|The Late George Apley (1947)
Run time: Approved | 98 min | Comedy
Director: Joseph L. Mankiewicz
Writers: Philip Dunne, George S. Kaufman
Stars: Ronald Colman, Vanessa Brown, Richard Haydn
J.P. Marquand’s pungent satire on stuffy Boston society emerges on the screen as a good family comedy, when the children fall in love with “outsiders”.
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The Late George Apley provides Ronald Colman in one of the best roles of his career as the proper Bostonian George Apley in those pre-World War I years. It's funny, but even then Boston had slipped away from the grasp of his kind. Those immigrants, starting with the ones from Ireland had been running the government there for about a generation when this play on which the film is based is set. But don't tell that to George, his kind if they don't outrightly rule, they do set the standards of proper conduct for America. When the Apleys gather for Thanksgiving, they're most mindful of the fact that some of their ancestors originated it.
But even Colman and his insular Boston world can't escape generational problems. Both his son Richard Ney and his daughter Peggy Cummins are having problems with their respective choices as life partners, especially Cummins who wants to marry a man who graduated from of all places, Yale.
Colman, maybe the most civilized leading man ever in screen history captures the essence of the decent, but somewhat fatuous George Apley. A man who thinks all the answers to life's problems can be found in a volume of Ralph Waldo Emerson. Even Emerson didn't think that.
The Late George Apley is based on a Pulitzer Prize winning novel by John P. Marquand who also collaborated with George S. Kaufman on the play. Their creation ran for 384 performances in the 1944-45 season and starred Leo G. Carroll and Janet Beecher on stage. Edna Best takes Beecher's role on screen as the patient wife of Colman.
Some really fine players populate the cast. Richard Haydn plays his usual fuss budget busybody of a cousin, always eager to help Colman maintain the high Apley standards. Mildred Natwick is Colman's even snootier sister and Percy Waram who was the only player to repeat his role from the stage plays her patient husband who talks to Colman like a Dutch uncle, not a brother-in-law.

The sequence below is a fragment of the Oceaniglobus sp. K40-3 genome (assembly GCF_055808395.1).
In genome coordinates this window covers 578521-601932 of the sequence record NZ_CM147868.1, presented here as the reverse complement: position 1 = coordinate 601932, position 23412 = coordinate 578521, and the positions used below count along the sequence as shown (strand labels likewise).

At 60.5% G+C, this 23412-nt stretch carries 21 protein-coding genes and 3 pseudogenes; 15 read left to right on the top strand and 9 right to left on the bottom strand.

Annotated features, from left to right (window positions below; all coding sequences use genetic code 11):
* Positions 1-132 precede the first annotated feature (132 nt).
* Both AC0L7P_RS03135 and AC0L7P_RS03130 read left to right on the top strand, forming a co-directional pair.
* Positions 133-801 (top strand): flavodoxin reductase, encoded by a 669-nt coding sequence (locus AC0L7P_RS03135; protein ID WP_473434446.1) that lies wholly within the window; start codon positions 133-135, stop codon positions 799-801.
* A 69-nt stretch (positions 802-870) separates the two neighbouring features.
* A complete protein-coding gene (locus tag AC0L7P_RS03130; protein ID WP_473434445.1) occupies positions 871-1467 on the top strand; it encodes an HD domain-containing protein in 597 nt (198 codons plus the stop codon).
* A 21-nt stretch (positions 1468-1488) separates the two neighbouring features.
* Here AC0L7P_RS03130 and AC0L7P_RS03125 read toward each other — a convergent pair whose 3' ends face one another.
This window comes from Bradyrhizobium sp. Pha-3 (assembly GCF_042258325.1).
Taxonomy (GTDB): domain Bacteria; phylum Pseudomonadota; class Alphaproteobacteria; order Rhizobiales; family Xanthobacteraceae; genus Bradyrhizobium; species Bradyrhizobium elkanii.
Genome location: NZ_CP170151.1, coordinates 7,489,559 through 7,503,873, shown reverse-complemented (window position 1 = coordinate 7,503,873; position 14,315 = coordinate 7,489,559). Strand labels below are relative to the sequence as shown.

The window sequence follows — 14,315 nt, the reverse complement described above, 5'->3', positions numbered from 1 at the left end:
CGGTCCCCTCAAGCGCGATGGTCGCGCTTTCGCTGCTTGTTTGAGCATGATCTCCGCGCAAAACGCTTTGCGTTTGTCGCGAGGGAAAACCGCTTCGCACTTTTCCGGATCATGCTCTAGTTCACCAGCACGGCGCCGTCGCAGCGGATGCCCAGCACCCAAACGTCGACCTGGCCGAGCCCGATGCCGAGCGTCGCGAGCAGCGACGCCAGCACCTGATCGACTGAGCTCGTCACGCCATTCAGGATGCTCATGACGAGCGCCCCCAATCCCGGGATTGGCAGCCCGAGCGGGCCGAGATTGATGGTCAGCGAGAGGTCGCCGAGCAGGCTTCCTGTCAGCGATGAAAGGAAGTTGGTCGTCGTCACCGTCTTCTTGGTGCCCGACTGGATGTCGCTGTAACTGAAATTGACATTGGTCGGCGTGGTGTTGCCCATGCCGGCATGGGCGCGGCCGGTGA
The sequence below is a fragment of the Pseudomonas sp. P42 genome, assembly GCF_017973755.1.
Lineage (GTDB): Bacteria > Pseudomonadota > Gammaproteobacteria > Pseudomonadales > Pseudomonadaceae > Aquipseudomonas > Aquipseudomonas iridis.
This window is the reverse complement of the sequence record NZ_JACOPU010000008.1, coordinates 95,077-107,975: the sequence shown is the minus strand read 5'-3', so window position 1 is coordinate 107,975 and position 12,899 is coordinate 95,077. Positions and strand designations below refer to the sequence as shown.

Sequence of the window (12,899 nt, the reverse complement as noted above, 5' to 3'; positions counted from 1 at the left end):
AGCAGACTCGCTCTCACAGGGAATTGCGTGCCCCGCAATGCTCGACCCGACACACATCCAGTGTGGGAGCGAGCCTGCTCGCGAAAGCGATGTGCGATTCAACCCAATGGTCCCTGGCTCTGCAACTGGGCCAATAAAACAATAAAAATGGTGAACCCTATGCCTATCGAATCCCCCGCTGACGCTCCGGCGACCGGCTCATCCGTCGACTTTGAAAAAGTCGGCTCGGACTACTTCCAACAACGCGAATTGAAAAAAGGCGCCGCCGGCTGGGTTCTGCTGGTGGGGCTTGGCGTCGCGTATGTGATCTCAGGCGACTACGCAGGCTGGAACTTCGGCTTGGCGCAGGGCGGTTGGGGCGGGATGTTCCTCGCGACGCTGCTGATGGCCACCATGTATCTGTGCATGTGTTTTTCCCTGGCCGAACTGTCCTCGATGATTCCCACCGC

The Late George Apley is a good American answer to those British comedy of manners even though a lot of this cast is of British origin. Would we had someone of the wit of George S. Kaufman today to write them and an actor with elegant prose of Ronald Colman to speak the lines.
Gene O'Neill set what is arguably his greatest play, Long Day's Journey Into Night, on a day in 1912 in New England. Here we have a piece also set in 1912 and also in New England but Massachussetts rather than Connecticut and the time-span is a tad longer, around six months. That apart the two couldn't be more different and are poles rather than miles apart for where O'Neill doesn't shirk from mild profanity, drug addiction and alcoholism, George P. Marquand's characters balk at a preference for cigarettes rather than cigars. Marquand was a great social historian who was to Boston was Edith Wharton and Louis McNeice were to New York and John O'Hara was to Pennsylvania and Mank, in his third film behind the camera, has caught the nuances perfectly, realizing that the trick is to encourage the actors to speak what to even an audience in 1947 were preposterous lines (I have to use a word I've never had occasion to use in front of you in all our married lives … sex') with completely straight faces. Although perhaps not recommended on a regular basis a film like this, celebrating as it does, the art of graceful acting complementing gracious living, is a genuine delight as a contrast to modern fare and though Mank had still to find his voice he had proved himself fully capable of segueing from historical/Gothic romance (Dragonwyck) through noir (Somewhere In The Night) to the comedy of manners. Ronald Coleman could hardly be bettered as the eponymous character and the support is excellent. Recommended.
Sadly, a lot of modern film watchers can't appreciate a comedy like this that isn't over-the-top, ribald, or in your face. "The Late George Apley" is a refreshing throwback from a long-gone era when subtlety in a comedy and understated performances like Ronald Colman's were more valued and appreciated. Thank heavens there are networks like TCM where you can catch some of these forgotten gems from time to time.